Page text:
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Fall

Eve r y d ay h o m e s & g a r de ns of th e tris tate area of NH, VT & MA

Issue #12 • Fall 2018 • FREE

INSIDE: OLD HOUSE: NEW WAYS Your Fall Landscape Easy as (Apple) Pie SPECIAL ADVERTISING SECTION:

Art ... all around the region! Fall 2018 • 1


contents

Features

OLD HOUSE: NEW WAYS

. . . . . 16

HISTORICAL PIANO STUDY CENTER

. . . . . 19

Columns atHOME with Marcia

...... 4

GIFT PICKS

.. . . . . 6

atHOME with Art: Third Shift Fabrication . . . . . . 8 GARDEN: Fall Color

. . . . . 14

DESIGN: Orange-Love it or Hate it

. . . . . 22

YOUR HEALTH: Fruits/Veggies Matter

. . . . . 24

IN THE KITCHEN: As Easy as (Apple) Pie . . . . . 26 PETS atHOME: Your Senior Pet

. . . . . 28

Listings Buyers Guide

. . . . . 30

Calendar of Events

.BACK COVER

Don’t miss our SPECIAL ADVERTISING SECTION:

Art ... all around the region! Pages 8-13 2 Home at

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Issue 12 • FALL 2018

PUBLISHER Backporch Publishing LLC EDITOR Marcia Passos-Duffy PROOFREADER Emily Marie Duffy CONTRIBUTORS Robert Audette • Jessica Gelter Ann Henderson • Peg Lopata Amy Parker • Leonard Perry Kim Welch • Anna Wojenski PHOTOGRAPHY Beth Pelton ADVERTISING SALES sales@atHOMEnewengland.com CONTACT US atHome Magazine 16 Russell St., Keene, N.H. 03431 603-369-2525 marcia@atHOMEnewengland.com www.atHOMEnewengland.com atHome is published four times a year (Spring, Summer, Fall and Winter) by Keene, N.H.-based Backporch Publishing LLC. atHome is a consumer publication that highlights the homes and gardens of residents in tristate area of New Hampshire, Vermont and Massachusetts. This magazine is copyrighted. No part of this publication may be reproduced without written consent. The views expressed in atHome magazine do not necessarily reflect the views of its advertisers, publisher or editor. While every effort is made to provide accurate information, neither atHome nor Backporch Publishing LLC assumes responsibility for any errors or omissions. Learn more about Backporch Publishing LLC’s publications: atHome (www.atHOMEnewengland.com) The Heart of New England (www.TheHeartofNewEngland.com) Marcia Passos-Duffy is also the co-founder/editor of the award-winning Monadnock Table magazine www.MonadnockTable.com And the founder/editor of The Business Journal (formerly The Small Business Journal) www.TheBusinessJournal.net

Fall 2018 • 3


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atHome with Marcia Are You Getting “SAD”?

N

ow that fall is here, tell me, how are you feeling? If what you feel is dread, rather than joy, when you see the beautiful autumn colors you may have what I struggle with: seasonal affective disorder (SAD). That sense of melancholy may start around Labor Day, and keep snowballing (no pun intended) until the cold dark days of winter settle in around you. By then, you may have packed on pounds, have little energy, feel “blue” or even worse. If you have noticed any of these symptoms you are not alone, as I discovered: 10 million American suffer from full-blown SAD and 25 million more have milder symptoms. In New England, more than 20 percent of the population experience SAD (in contrast, Florida’s SAD rate in the winter is at 2 percent). While the exact reason why some people get SAD while others are immune remains a mystery, the fact remains that the shorter winter days — and less sunlight — has impact on those that suffer SAD.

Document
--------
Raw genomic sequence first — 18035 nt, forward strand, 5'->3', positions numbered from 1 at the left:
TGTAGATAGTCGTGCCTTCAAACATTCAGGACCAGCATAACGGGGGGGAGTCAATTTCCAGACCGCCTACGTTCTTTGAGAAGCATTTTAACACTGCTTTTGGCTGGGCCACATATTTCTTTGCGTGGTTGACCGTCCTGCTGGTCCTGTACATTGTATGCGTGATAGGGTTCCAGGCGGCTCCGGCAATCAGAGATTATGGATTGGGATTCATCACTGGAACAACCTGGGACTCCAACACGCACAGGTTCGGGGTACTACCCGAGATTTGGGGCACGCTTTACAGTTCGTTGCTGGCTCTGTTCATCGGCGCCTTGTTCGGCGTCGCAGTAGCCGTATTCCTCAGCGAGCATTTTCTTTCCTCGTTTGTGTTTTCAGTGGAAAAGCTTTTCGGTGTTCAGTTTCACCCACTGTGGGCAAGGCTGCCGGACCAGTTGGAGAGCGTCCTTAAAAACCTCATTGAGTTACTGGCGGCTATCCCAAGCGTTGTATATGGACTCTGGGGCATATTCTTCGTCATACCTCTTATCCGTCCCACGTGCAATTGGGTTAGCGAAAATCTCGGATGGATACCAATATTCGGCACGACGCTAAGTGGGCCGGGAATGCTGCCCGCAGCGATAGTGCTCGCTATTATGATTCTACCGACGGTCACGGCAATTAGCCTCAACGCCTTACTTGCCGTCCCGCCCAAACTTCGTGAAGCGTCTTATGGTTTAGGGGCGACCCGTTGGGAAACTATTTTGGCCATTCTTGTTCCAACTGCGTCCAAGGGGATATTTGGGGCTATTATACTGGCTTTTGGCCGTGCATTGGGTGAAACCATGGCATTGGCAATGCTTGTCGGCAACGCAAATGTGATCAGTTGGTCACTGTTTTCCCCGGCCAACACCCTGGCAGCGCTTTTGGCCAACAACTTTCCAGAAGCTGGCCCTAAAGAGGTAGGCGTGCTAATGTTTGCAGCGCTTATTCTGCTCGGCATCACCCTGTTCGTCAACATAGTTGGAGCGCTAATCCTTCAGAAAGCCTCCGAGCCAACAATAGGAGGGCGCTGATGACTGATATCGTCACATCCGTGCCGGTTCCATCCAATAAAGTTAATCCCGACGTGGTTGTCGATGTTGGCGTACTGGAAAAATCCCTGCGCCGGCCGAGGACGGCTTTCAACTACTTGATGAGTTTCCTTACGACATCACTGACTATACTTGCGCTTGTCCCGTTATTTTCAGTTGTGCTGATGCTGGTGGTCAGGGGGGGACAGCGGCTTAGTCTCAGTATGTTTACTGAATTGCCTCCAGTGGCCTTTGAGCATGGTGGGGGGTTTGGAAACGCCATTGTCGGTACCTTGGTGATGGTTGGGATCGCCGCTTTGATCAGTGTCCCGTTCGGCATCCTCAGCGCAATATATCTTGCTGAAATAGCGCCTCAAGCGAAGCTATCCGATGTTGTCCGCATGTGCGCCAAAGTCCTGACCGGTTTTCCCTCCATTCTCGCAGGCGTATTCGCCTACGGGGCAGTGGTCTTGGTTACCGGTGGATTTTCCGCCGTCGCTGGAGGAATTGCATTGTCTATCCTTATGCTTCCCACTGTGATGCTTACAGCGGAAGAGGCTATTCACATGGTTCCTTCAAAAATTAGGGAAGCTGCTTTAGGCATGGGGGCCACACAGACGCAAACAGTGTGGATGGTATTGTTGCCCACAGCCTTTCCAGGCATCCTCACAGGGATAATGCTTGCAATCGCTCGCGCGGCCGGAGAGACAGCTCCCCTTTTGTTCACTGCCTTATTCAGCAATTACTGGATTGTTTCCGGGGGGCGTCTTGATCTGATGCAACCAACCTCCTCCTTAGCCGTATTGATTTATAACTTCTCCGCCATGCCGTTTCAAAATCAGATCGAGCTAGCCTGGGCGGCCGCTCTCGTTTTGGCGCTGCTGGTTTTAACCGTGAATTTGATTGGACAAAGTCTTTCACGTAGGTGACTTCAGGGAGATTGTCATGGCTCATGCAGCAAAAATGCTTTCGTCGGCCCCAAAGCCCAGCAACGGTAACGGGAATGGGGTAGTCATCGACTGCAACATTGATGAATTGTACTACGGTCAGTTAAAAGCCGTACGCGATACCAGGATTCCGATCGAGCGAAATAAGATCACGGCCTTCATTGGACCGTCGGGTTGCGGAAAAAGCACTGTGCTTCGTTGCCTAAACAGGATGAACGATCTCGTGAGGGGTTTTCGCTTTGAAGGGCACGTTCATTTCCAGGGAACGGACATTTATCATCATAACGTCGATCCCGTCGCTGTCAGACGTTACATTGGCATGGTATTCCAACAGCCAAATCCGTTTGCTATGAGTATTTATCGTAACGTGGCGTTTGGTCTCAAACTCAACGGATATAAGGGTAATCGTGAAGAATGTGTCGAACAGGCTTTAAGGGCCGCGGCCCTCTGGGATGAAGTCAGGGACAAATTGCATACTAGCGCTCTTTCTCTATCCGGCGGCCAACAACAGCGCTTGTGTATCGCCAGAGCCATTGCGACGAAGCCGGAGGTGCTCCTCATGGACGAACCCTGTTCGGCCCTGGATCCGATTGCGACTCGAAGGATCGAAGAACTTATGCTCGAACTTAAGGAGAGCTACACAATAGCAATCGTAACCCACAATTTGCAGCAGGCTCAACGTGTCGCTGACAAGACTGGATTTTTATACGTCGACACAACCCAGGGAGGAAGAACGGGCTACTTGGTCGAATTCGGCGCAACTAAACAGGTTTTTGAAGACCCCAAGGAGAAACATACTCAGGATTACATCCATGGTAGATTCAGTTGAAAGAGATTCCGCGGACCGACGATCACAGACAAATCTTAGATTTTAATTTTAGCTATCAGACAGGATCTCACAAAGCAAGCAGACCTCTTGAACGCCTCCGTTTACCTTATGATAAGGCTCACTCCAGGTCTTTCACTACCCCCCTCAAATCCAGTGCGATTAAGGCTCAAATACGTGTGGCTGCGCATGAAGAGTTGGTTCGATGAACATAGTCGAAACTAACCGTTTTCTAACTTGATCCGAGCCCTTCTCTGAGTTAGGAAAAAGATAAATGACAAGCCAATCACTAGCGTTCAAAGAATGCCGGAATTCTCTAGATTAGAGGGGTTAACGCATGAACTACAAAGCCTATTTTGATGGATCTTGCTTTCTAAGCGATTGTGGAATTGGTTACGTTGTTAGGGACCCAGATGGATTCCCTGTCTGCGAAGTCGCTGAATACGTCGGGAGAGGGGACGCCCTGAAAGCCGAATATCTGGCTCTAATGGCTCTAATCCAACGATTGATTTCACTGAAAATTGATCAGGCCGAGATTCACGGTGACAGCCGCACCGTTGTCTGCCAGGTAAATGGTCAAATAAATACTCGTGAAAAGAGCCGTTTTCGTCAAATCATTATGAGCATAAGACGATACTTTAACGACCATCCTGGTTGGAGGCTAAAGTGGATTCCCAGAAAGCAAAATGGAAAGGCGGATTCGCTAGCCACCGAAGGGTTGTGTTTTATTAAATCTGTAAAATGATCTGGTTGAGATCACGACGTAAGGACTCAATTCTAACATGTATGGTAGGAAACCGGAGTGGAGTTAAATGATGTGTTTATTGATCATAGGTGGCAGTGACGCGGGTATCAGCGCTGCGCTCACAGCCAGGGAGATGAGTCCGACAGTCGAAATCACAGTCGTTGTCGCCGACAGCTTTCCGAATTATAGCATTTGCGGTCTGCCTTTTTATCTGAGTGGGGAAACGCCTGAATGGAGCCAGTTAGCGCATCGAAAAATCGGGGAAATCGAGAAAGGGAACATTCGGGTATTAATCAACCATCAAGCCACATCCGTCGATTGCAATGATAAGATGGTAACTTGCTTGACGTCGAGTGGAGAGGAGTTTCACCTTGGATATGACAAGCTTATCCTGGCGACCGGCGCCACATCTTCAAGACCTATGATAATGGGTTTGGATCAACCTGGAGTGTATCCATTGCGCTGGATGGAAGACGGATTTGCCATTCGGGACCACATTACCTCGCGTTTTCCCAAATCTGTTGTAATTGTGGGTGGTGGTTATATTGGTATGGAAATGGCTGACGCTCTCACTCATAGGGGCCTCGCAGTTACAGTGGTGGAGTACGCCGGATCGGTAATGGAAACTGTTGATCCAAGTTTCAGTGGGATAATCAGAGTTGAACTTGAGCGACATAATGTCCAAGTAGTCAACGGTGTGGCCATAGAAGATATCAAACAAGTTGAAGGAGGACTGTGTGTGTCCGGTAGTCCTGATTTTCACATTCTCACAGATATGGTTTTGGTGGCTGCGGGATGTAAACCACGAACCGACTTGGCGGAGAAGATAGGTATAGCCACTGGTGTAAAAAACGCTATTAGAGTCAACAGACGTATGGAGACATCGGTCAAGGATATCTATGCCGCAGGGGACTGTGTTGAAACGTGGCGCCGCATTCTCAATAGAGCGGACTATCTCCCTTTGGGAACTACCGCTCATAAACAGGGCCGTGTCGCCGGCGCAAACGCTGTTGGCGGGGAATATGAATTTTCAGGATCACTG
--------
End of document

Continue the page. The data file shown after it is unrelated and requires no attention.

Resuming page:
Vintage National Geographic magazines upcycled into one-of-a-kind, beautiful jewelry.

Geo-Graphic Gems may look like semi-precious stones ... but what it actually is, is more remarkable! These earrings and pendants are made with vintage National Geographic magazines treated with natural citric acid to dissolve and bleed the highlypigmented ink into abstract art. Each clay-coated page is treated, air dried and handselected for the most brilliant and interesting colors and patterns. The papers are mounted in bezels and locked in and made waterproof with a glass cabochon.

Available at www.geographicgems.com and at Hannah Grimes Marketplace in Keene, New Hampshire.

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But, luckily, there is a simple cure: light therapy. I have been using a light box for almost 20 years, and believe me, it gets me through the darkest days of winter. (Google “light box therapy” for more information on how light boxes work and where to buy one; just make sure that the one you purchase is 10,000 lux.) Vitamin D is also a must-have year-round in our region. I also like to keep in mind the Norwegian saying, “there’s no such thing as bad weather, only bad clothing.” This attitude of staying active no matter what the weather does contribute to a happier winter season. If being active outside in the winter is not your cup of tea, there are other ways to stop that downward spiral that begins when the leaves begin to fall: 1. Don’t act like a bear. You may feel like crawling into a cave, but, believe me, that will make you feel much worse in the long run. Fire up your wood stove, light some candles and invite your neighbors for hot cocoa and a game of Scrabble. Or beer and poker. :) 2. Your calendar is your friend. Check out atHome’s Calendar of Events on the back cover, for both this issue and the winter issue for events that interest you. There are winter festivals, art exhibits, music happenings and more. 8. Decorate like a Viking. Take a home decorating tip from the Swedes (who are in almost complete darkness all day in the winter): Use bright lights, minimal curtains, and light colored walls and furnishings in your home and workplace to brighten your environment. If you are renovating or adding on to your house, make sure you include some south-facing windows to brighten up your rooms. (Look for our home redecorating issue this winter for more ideas!) 9. Stay warm. Although it has not been scientifically proven, many SAD sufferers report that warmth, in conjunction with light, help ease the symptoms of SAD. Turn up the thermostat, wrap yourself up in a wool blanket, sit by the fire, bundle yourself up when going outside. 10. Buy some flowers or force bulbs. You need a daily reminder that spring will return! Hope you enjoy the changing seasons ... and that you can get some ideas in this issue of atHome to brighten your world!